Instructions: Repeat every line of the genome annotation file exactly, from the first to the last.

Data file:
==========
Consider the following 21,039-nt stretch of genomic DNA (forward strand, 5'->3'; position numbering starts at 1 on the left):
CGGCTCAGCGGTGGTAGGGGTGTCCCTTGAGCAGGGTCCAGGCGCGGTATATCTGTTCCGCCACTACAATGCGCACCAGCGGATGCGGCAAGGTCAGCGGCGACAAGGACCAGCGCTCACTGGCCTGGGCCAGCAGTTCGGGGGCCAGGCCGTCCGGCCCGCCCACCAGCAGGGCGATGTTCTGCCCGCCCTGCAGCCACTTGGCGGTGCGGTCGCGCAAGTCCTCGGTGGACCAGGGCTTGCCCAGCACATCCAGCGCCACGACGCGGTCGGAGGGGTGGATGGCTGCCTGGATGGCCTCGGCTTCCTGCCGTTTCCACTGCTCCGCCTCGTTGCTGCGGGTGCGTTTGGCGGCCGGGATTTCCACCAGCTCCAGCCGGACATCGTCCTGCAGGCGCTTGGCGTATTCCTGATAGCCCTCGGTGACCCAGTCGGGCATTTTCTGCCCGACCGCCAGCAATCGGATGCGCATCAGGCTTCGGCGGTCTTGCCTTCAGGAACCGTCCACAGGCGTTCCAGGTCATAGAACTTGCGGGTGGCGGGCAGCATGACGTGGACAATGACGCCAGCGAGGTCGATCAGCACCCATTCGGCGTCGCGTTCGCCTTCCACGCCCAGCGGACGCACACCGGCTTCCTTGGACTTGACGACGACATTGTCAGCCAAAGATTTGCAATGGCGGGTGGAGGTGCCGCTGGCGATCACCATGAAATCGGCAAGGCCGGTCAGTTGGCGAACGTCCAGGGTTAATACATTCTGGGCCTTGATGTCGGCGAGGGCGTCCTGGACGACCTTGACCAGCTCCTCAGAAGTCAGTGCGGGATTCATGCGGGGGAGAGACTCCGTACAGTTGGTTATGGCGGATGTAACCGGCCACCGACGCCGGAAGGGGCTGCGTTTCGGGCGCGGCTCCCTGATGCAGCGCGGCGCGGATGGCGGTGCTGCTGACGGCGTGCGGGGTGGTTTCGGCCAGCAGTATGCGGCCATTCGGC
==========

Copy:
Consider the following 21,039-nt stretch of genomic DNA (forward strand, 5'->3'; position numbering starts at 1 on the left):
CGGCTCAGCGGTGGTAGGGGTGTCCCTTGAGCAGGGTCCAGGCGCGGTATATCTGTTCCGCCACTACAATGCGCACCAGCGGATGCGGCAAGGTCAGCGGCGACAAGGACCAGCGCTCACTGGCCTGGGCCAGCAGTTCGGGGGCCAGGCCGTCCGGCCCGCCCACCAGCAGGGCGATGTTCTGCCCGCCCTGCAGCCACTTGGCGGTGCGGTCGCGCAAGTCCTCGGTGGACCAGGGCTTGCCCAGCACATCCAGCGCCACGACGCGGTCGGAGGGGTGGATGGCTGCCTGGATGGCCTCGGCTTCCTGCCGTTTCCACTGCTCCGCCTCGTTGCTGCGGGTGCGTTTGGCGGCCGGGATTTCCACCAGCTCCAGCCGGACATCGTCCTGCAGGCGCTTGGCGTATTCCTGATAGCCCTCGGTGACCCAGTCGGGCATTTTCTGCCCGACCGCCAGCAATCGGATGCGCATCAGGCTTCGGCGGTCTTGCCTTCAGGAACCGTCCACAGGCGTTCCAGGTCATAGAACTTGCGGGTGGCGGGCAGCATGACGTGGACAATGACGCCAGCGAGGTCGATCAGCACCCATTCGGCGTCGCGTTCGCCTTCCACGCCCAGCGGACGCACACCGGCTTCCTTGGACTTGACGACGACATTGTCAGCCAAAGATTTGCAATGGCGGGTGGAGGTGCCGCTGGCGATCACCATGAAATCGGCAAGGCCGGTCAGTTGGCGAACGTCCAGGGTTAATACATTCTGGGCCTTGATGTCGGCGAGGGCGTCCTGGACGACCTTGACCAGCTCCTCAGAAGTCAGTGCGGGATTCATGCGGGGGAGAGACTCCGTACAGTTGGTTATGGCGGATGTAACCGGCCACCGACGCCGGAAGGGGCTGCGTTTCGGGCGCGGCTCCCTGATGCAGCGCGGCGCGGATGGCGGTGCTGCTGACGGCGTGCGGGGTGGTTTCGGCCAGCAGTATGCGGCCATTCGGC